Size: 1048576, duration: 75.3, dictionary type: dict [...] Size: 262144, duration: 66.1, dictionary type: AVL_tree [...] Size: 65536, duration: 77.3, dictionary type: blist.sorteddictWhat does it mean?
AVL_tree was able to do 262144 operations on a dictionary before taking more than 120 seconds to complete - it took 66.1 seconds to do 262144 operations. So 262144*2 operations took more than 120 seconds to complete and was thrown out.
blist.sorteddict was able to do 65536 operations on a dictionary before taking more than 120 seconds to complete - it took 77.3 seconds to do 65536 operations. So 65536*2 operations took more than 120 seconds to complete and was thrown out.
For the 50/50 workload, the "operations" were half adding key+value pairs, and half lookups of values by keys we know are in the dictionary.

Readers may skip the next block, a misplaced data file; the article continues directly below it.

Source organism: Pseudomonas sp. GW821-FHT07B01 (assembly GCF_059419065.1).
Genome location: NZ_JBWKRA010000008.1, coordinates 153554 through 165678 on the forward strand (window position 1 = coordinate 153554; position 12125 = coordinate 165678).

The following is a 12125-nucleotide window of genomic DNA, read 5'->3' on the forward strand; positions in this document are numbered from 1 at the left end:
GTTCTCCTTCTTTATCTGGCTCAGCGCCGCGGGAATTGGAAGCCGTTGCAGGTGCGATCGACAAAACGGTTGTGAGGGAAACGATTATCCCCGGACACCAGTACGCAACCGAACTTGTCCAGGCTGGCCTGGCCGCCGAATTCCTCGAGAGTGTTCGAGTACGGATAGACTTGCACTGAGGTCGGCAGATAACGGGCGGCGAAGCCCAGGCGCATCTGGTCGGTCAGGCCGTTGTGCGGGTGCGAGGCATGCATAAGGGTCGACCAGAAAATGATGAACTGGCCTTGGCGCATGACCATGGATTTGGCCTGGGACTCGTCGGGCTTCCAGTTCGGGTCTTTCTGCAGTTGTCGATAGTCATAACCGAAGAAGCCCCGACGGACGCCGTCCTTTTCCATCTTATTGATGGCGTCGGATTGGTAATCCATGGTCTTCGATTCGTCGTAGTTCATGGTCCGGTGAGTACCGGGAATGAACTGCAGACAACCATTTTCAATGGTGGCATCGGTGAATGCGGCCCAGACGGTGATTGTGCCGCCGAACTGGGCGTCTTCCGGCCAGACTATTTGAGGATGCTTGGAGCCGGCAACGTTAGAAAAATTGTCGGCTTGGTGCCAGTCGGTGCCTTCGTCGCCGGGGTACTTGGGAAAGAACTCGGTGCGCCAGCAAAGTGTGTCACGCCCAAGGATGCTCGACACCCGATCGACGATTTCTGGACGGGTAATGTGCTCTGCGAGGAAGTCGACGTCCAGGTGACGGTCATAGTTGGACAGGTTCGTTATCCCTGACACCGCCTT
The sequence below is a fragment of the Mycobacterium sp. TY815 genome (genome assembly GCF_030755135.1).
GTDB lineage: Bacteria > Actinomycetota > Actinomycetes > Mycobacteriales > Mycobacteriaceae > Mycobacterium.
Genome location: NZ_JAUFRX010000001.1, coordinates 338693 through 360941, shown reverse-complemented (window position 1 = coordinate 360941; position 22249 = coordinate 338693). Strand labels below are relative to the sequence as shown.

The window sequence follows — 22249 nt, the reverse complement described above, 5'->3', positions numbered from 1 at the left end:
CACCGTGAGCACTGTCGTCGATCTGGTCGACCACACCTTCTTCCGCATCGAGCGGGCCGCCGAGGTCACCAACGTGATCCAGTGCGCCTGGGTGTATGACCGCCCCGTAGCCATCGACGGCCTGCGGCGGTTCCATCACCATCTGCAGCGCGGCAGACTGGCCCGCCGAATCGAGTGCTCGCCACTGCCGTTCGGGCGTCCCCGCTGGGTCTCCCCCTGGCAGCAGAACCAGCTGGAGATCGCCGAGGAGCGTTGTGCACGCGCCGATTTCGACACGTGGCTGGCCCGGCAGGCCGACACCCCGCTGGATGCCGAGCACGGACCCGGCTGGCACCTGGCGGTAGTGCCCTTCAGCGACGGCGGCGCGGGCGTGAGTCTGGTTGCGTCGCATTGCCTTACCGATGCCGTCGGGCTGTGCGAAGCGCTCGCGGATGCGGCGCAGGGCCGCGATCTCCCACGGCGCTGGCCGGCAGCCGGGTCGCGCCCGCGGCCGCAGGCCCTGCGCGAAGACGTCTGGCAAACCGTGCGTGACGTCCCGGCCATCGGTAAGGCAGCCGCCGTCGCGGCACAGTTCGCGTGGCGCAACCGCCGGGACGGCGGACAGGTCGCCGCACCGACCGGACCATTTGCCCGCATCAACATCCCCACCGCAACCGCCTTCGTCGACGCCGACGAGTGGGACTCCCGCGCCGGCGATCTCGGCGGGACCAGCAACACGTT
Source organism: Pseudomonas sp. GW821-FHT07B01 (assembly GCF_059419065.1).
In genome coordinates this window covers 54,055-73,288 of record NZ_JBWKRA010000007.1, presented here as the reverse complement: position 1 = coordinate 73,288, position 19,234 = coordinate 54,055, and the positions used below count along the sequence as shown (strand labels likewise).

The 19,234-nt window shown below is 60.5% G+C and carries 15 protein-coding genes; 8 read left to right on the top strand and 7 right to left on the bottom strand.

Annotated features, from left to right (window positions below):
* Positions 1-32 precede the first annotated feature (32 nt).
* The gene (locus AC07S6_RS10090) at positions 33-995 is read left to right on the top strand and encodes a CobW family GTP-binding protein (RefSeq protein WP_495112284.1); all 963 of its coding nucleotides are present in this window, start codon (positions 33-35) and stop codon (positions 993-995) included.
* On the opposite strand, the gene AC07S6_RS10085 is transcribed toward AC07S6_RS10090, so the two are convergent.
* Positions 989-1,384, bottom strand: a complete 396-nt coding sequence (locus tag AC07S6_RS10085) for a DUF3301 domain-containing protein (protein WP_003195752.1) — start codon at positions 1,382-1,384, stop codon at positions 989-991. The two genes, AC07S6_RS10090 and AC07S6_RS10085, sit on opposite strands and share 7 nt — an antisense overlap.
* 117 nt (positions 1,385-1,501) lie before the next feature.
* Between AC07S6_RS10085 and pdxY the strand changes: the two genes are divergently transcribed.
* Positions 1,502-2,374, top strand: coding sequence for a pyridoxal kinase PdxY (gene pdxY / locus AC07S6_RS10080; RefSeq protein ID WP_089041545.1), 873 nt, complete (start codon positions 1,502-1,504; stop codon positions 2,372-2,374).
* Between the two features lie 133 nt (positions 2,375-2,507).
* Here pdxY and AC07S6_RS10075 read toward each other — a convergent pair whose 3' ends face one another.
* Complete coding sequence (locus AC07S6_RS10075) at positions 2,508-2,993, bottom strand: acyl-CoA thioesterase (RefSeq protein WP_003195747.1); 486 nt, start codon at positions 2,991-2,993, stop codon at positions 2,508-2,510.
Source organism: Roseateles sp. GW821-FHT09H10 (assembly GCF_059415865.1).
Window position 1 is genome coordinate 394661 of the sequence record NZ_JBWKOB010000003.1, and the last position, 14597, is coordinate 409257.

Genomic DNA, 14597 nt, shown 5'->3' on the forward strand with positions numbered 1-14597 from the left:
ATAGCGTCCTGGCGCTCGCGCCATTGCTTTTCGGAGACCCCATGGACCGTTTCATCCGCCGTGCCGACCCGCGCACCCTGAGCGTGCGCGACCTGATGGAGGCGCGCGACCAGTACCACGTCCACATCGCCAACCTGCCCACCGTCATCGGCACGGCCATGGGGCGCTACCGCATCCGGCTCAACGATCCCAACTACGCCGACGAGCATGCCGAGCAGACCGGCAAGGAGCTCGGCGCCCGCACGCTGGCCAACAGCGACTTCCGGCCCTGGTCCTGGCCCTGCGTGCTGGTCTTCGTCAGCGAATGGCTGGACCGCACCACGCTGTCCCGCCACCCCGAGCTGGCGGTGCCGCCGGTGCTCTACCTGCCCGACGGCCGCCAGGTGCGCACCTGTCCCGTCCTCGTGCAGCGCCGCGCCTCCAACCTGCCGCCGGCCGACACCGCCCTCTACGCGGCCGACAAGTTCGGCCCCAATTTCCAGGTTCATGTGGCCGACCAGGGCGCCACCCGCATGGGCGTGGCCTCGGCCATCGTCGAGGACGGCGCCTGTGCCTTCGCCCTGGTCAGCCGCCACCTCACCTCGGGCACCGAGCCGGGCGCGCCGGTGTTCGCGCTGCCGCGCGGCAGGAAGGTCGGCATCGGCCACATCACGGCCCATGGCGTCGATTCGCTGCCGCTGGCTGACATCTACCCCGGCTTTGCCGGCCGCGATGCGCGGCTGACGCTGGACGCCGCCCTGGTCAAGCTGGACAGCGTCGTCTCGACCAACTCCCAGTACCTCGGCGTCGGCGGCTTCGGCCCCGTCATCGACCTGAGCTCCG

I used to run all the dictionaries for as long as it took to do 4 million operations, but for (EG) unbalanced binary trees, that would take far too long in the ordered tests, so I changed the code to try a given tree type until the time for a workload+interpreter at a given size became prohibitive. I didn't want to simply remove unbalanced binary trees from the test altogether though, because it's a strong performer for unordered values.
If you look at the graphs (I have to admit they've become a little cluttered), you can see the slower trees "escaping" rapidly (exceeding the 120 second threshold), while the better performing trees grow more slowly and are allowed to continue proving themselves longer. Inspecting these graphs may help in developing an intuition for how the tests were conducted.
The code implementing this method of testing is here.